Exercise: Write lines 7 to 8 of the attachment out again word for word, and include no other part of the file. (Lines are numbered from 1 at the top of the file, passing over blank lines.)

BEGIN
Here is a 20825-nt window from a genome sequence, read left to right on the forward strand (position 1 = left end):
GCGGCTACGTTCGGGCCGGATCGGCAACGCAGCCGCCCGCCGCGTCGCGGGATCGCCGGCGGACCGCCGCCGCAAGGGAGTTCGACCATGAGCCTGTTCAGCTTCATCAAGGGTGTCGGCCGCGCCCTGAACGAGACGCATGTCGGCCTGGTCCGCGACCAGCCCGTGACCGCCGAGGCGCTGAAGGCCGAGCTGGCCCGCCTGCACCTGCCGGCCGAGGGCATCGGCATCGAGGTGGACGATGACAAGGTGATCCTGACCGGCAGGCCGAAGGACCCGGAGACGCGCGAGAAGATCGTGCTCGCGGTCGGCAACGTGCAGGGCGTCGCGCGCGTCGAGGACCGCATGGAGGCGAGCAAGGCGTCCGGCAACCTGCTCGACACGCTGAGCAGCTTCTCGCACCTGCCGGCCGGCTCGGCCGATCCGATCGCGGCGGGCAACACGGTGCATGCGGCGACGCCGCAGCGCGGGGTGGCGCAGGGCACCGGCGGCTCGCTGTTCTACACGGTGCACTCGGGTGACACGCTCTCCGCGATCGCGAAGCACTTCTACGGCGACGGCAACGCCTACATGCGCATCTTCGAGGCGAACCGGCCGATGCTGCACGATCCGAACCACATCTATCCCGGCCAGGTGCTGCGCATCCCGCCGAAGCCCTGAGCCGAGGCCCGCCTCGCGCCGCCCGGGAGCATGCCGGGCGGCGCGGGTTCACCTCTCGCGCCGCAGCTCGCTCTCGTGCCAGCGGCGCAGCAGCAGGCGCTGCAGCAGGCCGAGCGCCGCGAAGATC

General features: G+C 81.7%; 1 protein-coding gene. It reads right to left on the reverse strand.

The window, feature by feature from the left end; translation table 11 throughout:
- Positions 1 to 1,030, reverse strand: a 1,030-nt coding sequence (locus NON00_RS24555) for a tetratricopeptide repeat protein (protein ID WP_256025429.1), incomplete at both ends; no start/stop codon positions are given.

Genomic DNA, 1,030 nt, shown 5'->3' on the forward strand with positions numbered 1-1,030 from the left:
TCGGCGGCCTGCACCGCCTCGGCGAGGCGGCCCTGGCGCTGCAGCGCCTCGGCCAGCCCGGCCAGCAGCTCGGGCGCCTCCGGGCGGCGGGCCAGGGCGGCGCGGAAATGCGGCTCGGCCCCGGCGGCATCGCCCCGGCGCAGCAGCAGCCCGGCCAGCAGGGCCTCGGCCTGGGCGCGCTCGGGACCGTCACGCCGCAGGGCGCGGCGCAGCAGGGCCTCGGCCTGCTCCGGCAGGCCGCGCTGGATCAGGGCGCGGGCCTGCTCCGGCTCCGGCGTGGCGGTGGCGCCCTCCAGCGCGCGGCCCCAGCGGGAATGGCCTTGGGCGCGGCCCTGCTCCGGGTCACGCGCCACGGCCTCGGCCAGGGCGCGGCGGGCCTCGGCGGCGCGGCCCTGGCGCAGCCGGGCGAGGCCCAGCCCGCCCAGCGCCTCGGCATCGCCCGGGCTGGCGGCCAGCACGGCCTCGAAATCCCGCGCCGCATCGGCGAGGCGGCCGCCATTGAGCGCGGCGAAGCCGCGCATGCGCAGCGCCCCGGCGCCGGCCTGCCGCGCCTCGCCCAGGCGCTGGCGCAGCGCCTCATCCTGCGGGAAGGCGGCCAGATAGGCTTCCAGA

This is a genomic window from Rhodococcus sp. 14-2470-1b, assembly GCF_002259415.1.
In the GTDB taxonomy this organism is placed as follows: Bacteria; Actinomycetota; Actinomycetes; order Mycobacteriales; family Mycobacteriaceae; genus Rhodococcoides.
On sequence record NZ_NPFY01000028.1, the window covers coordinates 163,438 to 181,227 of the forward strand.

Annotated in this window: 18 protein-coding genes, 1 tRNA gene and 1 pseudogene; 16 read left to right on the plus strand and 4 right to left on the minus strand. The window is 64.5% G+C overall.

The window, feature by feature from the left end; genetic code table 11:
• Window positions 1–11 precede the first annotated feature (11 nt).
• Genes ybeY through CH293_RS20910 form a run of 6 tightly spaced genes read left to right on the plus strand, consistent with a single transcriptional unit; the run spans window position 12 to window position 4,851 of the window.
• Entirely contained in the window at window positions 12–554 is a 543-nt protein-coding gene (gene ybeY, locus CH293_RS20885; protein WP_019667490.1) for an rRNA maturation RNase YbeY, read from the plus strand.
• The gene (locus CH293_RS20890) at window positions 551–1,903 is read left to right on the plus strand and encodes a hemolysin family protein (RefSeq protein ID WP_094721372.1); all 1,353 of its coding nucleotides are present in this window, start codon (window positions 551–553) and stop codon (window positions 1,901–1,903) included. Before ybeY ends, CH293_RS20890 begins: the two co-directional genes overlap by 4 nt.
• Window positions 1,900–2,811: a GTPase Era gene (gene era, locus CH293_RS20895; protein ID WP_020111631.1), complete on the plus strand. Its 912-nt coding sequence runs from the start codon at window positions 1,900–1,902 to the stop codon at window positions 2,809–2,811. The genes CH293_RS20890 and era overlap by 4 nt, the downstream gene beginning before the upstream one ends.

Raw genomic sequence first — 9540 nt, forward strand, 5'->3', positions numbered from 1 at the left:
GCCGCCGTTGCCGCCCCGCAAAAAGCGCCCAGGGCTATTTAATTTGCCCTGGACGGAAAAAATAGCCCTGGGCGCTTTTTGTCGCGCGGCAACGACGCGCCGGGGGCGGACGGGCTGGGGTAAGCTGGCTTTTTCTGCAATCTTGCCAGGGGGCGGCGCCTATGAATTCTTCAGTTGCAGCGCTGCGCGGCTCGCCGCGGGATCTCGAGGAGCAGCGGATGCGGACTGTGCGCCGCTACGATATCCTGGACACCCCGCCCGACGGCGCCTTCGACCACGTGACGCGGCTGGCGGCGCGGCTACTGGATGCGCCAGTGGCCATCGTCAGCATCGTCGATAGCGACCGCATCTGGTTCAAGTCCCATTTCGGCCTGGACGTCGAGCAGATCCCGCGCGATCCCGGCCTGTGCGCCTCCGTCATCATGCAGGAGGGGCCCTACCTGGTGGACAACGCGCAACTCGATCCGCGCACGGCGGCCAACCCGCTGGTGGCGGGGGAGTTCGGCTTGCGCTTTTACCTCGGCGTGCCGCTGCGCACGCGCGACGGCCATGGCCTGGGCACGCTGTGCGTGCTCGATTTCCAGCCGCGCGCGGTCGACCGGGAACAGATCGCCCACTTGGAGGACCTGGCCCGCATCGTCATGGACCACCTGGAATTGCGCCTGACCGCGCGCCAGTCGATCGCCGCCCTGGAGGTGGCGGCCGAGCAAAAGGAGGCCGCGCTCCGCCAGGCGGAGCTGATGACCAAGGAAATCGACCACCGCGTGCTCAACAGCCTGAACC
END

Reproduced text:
TCGGCGGCCTGCACCGCCTCGGCGAGGCGGCCCTGGCGCTGCAGCGCCTCGGCCAGCCCGGCCAGCAGCTCGGGCGCCTCCGGGCGGCGGGCCAGGGCGGCGCGGAAATGCGGCTCGGCCCCGGCGGCATCGCCCCGGCGCAGCAGCAGCCCGGCCAGCAGGGCCTCGGCCTGGGCGCGCTCGGGACCGTCACGCCGCAGGGCGCGGCGCAGCAGGGCCTCGGCCTGCTCCGGCAGGCCGCGCTGGATCAGGGCGCGGGCCTGCTCCGGCTCCGGCGTGGCGGTGGCGCCCTCCAGCGCGCGGCCCCAGCGGGAATGGCCTTGGGCGCGGCCCTGCTCCGGGTCACGCGCCACGGCCTCGGCCAGGGCGCGGCGGGCCTCGGCGGCGCGGCCCTGGCGCAGCCGGGCGAGGCCCAGCCCGCCCAGCGCCTCGGCATCGCCCGGGCTGGCGGCCAGCACGGCCTCGAAATCCCGCGCCGCATCGGCGAGGCGGCCGCCATTGAGCGCGGCGAAGCCGCGCATGCGCAGCGCCCCGGCGCCGGCCTGCCGCGCCTCGCCCAGGCGCTGGCGCAGCGCCTCATCCTGCGGGAAGGCGGCCAGATAGGCTTCCAGA

This is a genomic window from Rhodococcus sp. 14-2470-1b, assembly GCF_002259415.1.